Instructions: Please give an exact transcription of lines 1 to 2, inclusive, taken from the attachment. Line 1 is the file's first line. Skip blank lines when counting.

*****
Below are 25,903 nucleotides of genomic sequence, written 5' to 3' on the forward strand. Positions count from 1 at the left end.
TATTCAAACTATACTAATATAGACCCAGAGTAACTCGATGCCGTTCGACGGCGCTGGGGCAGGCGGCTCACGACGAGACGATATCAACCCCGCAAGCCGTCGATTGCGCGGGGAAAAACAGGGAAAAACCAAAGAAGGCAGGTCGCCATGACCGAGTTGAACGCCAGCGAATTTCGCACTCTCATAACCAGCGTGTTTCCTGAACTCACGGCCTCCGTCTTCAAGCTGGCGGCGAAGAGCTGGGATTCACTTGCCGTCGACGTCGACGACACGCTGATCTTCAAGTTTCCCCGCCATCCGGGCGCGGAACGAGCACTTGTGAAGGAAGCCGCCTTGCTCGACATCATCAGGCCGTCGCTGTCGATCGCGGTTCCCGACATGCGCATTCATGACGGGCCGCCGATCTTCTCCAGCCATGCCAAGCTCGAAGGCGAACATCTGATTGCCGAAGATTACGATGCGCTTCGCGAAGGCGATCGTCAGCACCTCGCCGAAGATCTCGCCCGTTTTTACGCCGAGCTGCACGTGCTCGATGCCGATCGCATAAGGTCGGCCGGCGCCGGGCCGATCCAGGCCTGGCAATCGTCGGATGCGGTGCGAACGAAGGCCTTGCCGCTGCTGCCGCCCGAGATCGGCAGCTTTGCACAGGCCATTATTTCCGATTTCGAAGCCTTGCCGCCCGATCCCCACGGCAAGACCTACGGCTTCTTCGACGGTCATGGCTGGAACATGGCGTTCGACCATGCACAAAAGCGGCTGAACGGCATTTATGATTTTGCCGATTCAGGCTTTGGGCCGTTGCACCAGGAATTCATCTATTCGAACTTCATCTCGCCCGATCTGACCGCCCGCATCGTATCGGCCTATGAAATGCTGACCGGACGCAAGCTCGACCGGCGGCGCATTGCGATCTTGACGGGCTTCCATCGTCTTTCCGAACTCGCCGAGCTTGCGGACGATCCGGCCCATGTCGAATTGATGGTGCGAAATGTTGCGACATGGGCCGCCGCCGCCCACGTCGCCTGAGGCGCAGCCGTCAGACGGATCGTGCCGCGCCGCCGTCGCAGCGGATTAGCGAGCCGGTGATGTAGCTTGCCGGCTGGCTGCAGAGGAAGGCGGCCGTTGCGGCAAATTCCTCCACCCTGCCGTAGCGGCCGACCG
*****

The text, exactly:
Below are 25,903 nucleotides of genomic sequence, written 5' to 3' on the forward strand. Positions count from 1 at the left end.
TATTCAAACTATACTAATATAGACCCAGAGTAACTCGATGCCGTTCGACGGCGCTGGGGCAGGCGGCTCACGACGAGACGATATCAACCCCGCAAGCCGTCGATTGCGCGGGGAAAAACAGGGAAAAACCAAAGAAGGCAGGTCGCCATGACCGAGTTGAACGCCAGCGAATTTCGCACTCTCATAACCAGCGTGTTTCCTGAACTCACGGCCTCCGTCTTCAAGCTGGCGGCGAAGAGCTGGGATTCACTTGCCGTCGACGTCGACGACACGCTGATCTTCAAGTTTCCCCGCCATCCGGGCGCGGAACGAGCACTTGTGAAGGAAGCCGCCTTGCTCGACATCATCAGGCCGTCGCTGTCGATCGCGGTTCCCGACATGCGCATTCATGACGGGCCGCCGATCTTCTCCAGCCATGCCAAGCTCGAAGGCGAACATCTGATTGCCGAAGATTACGATGCGCTTCGCGAAGGCGATCGTCAGCACCTCGCCGAAGATCTCGCCCGTTTTTACGCCGAGCTGCACGTGCTCGATGCCGATCGCATAAGGTCGGCCGGCGCCGGGCCGATCCAGGCCTGGCAATCGTCGGATGCGGTGCGAACGAAGGCCTTGCCGCTGCTGCCGCCCGAGATCGGCAGCTTTGCACAGGCCATTATTTCCGATTTCGAAGCCTTGCCGCCCGATCCCCACGGCAAGACCTACGGCTTCTTCGACGGTCATGGCTGGAACATGGCGTTCGACCATGCACAAAAGCGGCTGAACGGCATTTATGATTTTGCCGATTCAGGCTTTGGGCCGTTGCACCAGGAATTCATCTATTCGAACTTCATCTCGCCCGATCTGACCGCCCGCATCGTATCGGCCTATGAAATGCTGACCGGACGCAAGCTCGACCGGCGGCGCATTGCGATCTTGACGGGCTTCCATCGTCTTTCCGAACTCGCCGAGCTTGCGGACGATCCGGCCCATGTCGAATTGATGGTGCGAAATGTTGCGACATGGGCCGCCGCCGCCCACGTCGCCTGAGGCGCAGCCGTCAGACGGATCGTGCCGCGCCGCCGTCGCAGCGGATTAGCGAGCCGGTGATGTAGCTTGCCGGCTGGCTGCAGAGGAAGGCGGCCGTTGCGGCAAATTCCTCCACCCTGCCGTAGCGGCCGACCG